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Posted October 24th, 2014 by Carroll King Schuller
Time management is taught, pushed as the way to be effective, and considered a factor in brainpower and will power. Focusing on eliminating the need for time management is perhaps a pie in the sky ideal, but can be a very simple and exciting way to work.
Wikipedia defines time management in ways that includes creating an environment conducive to effectiveness, setting of priorities, carrying out the activities around those priorities and reducing the time spent on non-priorities. Wikipedia also links time management to project management, attention management, and personal knowledge management.
We have been encouraged to mold ourselves into a packet of restrictions to manage time. Some can follow a list of rules and boundaries to a T, while others flounder with such strict management. People are very different and I encourage standards that are a little more varied. Understanding your most effective work methods and times is the first step to figuring out the best standards for you.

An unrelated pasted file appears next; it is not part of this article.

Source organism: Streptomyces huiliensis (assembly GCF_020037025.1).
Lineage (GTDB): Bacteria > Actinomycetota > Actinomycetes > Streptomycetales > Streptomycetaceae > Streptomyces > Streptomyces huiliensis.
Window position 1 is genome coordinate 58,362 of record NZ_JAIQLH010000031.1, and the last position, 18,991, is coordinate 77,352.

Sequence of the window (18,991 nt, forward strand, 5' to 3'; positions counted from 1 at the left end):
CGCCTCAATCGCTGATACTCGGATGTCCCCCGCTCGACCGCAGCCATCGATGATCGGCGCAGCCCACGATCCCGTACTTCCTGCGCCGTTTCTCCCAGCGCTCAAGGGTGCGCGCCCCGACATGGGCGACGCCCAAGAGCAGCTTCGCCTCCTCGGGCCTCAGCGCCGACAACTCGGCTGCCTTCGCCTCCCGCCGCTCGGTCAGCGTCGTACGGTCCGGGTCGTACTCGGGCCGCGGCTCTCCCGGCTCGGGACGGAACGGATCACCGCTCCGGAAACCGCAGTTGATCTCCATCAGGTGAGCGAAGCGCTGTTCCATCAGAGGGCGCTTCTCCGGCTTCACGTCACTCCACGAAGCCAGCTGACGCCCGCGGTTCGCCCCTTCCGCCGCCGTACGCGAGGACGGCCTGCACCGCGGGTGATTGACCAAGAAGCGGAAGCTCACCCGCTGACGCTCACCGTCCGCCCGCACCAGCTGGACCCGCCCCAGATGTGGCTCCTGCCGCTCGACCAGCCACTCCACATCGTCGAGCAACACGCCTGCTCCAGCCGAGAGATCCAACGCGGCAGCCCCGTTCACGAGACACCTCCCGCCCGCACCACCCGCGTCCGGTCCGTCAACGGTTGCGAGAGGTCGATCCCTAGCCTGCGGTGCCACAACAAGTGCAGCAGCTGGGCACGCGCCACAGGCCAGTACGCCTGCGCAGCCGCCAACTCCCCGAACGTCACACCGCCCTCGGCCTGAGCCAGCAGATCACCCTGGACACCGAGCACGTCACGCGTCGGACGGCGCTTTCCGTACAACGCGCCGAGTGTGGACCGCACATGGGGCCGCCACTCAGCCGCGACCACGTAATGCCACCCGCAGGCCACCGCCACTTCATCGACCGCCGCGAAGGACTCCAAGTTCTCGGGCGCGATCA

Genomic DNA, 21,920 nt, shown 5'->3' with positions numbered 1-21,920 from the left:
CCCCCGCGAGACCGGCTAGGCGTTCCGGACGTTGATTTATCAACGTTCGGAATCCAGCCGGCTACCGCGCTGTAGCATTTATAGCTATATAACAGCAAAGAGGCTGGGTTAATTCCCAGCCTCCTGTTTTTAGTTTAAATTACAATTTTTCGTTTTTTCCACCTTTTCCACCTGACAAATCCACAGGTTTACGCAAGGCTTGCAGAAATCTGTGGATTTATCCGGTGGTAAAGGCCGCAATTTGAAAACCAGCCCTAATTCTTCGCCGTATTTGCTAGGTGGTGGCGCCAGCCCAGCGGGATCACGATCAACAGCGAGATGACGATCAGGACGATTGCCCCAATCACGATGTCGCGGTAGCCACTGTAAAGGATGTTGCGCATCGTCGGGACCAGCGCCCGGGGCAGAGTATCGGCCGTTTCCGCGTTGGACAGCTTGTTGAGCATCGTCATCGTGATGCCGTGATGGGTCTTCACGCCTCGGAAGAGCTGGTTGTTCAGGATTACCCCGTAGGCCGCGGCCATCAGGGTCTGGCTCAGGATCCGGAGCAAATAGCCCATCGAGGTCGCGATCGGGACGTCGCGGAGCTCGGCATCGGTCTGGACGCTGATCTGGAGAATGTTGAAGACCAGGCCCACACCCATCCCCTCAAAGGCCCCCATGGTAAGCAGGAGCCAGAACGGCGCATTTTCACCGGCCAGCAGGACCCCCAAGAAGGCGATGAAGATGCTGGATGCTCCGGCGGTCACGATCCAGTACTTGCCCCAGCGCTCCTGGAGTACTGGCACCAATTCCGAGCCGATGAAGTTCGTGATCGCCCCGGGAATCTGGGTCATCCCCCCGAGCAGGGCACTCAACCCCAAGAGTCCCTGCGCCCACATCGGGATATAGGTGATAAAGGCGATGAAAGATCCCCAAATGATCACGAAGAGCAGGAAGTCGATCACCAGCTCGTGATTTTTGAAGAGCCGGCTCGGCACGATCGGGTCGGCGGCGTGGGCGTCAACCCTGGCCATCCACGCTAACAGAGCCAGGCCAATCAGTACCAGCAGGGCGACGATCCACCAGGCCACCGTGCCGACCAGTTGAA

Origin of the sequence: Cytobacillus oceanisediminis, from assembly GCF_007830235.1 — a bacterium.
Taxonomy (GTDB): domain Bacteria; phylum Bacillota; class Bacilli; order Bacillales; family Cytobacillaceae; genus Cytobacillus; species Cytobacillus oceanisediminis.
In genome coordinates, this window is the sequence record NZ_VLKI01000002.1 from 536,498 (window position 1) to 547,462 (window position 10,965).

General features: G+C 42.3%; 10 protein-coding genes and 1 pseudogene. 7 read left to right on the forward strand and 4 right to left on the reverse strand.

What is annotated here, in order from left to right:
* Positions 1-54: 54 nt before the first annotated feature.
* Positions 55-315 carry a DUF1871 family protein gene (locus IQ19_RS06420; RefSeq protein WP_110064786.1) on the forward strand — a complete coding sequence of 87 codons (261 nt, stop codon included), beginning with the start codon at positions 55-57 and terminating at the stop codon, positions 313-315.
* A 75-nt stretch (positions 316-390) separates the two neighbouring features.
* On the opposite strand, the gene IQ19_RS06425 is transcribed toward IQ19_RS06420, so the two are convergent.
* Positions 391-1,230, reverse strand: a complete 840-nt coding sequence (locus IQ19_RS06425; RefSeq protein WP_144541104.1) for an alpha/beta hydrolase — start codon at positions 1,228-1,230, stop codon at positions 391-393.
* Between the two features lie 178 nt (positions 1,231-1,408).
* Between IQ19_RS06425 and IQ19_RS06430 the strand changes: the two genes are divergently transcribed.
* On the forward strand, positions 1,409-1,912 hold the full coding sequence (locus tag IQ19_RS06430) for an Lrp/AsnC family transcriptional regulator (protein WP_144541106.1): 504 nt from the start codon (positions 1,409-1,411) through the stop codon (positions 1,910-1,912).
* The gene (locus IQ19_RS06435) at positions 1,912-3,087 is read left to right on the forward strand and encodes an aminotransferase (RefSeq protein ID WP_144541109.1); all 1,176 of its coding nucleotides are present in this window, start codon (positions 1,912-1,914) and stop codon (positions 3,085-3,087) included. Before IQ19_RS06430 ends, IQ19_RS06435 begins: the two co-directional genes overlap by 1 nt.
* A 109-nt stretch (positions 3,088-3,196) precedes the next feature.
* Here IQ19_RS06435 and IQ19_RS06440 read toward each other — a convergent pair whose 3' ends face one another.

To begin, consider the ways in which you work. Testing this is simple, just try different ways to work. Don’t be afraid to fail, for figuring out what doesn’t work also gets you closer to knowing what does. Take note that how you work on regular duties may be different than how you work project to project.
Here are some different ways to structure your work to come to your own style of time management
- Work at your best time of the day where you are most productive, no matter what the task or project. (i.e. are you a morning person?, a night owl?, an afternoon rockstar?).
- Block time by the day or half day for each project. Only block and organize for the important/top priority projects. Be sure that the blocked times/days are where you are at your best.
- Shift every 30 minutes between several projects. All open on your computer.
- Work with two or three screens.
- Use your un-blocked time for your remaining needs/tasks. They don’t have to be prioritized at all but rather just completed by picking up the next one and doing it. That process can be extremely fast eliminating the need for time management.
Often time management is only needed for things in which we lack talent or high interest. Which is why applying time management to everything can be unnecessary and create undue stress. Tasks that fall within our sweet spots we naturally structure in ways that take little effort. Knowing your sweet spots is very important. Take time to consider them.
Bottom-line, before you can manage your time, you have to be familiar with the material, be in top shape with your brainpower, and know a bit about yourself. Otherwise, you may find yourself so tired each day that walking to your car at the end of the day is daunting or constantly overwhelmed with the tasks and projects on your plate. Once you have your personal parameters to work within you may find yourself getting more accomplished and working with time instead of it working against you.